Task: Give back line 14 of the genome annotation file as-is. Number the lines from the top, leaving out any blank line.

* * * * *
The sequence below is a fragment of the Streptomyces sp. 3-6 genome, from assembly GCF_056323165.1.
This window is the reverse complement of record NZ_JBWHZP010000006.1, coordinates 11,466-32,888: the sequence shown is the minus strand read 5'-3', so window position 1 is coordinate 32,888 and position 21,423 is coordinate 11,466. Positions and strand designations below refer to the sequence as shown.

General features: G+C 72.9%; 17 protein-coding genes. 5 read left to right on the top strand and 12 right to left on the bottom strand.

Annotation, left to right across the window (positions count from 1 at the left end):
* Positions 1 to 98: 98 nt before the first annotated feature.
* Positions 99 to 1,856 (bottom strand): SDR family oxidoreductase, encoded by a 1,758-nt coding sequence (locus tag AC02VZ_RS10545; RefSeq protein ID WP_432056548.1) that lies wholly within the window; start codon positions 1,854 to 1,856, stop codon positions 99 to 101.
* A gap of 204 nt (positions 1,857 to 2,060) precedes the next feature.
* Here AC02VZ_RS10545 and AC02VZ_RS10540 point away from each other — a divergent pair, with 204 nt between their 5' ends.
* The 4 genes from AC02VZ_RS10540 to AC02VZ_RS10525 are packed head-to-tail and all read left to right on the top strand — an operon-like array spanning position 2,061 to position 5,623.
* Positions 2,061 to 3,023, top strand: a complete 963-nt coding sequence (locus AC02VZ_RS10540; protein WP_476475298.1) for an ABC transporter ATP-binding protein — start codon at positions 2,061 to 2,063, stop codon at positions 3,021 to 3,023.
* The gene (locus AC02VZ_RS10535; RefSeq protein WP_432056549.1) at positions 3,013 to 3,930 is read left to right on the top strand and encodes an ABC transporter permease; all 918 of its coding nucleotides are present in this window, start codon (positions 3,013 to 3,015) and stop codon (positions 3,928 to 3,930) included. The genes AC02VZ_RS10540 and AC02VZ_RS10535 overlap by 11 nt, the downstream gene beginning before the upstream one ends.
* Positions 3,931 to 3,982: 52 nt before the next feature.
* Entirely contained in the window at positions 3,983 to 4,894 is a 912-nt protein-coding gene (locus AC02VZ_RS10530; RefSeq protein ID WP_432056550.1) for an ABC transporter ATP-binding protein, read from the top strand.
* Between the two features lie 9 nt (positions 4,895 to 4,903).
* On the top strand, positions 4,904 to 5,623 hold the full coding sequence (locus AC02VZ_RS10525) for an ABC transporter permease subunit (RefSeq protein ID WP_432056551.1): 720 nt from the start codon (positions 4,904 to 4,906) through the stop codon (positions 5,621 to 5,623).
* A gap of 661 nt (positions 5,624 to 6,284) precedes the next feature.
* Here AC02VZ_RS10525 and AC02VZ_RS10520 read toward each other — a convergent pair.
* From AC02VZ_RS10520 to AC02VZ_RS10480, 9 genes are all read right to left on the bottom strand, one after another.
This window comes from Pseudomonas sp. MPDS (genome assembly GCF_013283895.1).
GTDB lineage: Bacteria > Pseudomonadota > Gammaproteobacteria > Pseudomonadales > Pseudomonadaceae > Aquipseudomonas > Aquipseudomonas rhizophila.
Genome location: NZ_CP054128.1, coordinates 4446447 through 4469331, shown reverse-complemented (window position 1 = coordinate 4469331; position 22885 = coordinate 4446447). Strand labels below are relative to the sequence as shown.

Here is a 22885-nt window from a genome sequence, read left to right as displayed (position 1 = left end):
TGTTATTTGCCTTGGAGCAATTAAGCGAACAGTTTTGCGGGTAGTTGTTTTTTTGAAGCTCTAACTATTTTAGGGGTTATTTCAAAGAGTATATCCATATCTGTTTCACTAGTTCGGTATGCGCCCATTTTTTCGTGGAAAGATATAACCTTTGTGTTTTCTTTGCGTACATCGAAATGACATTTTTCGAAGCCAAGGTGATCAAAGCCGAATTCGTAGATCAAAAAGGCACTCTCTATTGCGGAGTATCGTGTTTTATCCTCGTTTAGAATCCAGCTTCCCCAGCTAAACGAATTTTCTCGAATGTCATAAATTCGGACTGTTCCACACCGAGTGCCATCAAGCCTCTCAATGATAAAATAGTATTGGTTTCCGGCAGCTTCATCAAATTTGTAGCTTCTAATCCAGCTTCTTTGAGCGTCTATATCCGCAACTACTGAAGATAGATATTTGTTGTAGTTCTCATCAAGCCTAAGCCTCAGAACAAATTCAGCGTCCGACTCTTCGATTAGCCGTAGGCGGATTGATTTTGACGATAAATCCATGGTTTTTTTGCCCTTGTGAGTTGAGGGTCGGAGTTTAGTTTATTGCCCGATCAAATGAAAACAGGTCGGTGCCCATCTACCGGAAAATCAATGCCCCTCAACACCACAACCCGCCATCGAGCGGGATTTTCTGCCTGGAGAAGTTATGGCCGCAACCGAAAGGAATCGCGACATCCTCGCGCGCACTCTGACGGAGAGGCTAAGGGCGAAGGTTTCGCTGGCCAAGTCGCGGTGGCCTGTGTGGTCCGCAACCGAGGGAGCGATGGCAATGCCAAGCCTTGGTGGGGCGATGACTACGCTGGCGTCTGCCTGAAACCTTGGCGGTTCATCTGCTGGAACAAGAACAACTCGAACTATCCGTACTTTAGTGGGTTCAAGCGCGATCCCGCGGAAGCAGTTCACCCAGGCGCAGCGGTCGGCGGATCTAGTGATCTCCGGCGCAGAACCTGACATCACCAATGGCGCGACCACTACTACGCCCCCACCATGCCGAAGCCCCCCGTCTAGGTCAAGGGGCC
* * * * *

* Between the two features lie 9 nt (positions 4,895 to 4,903).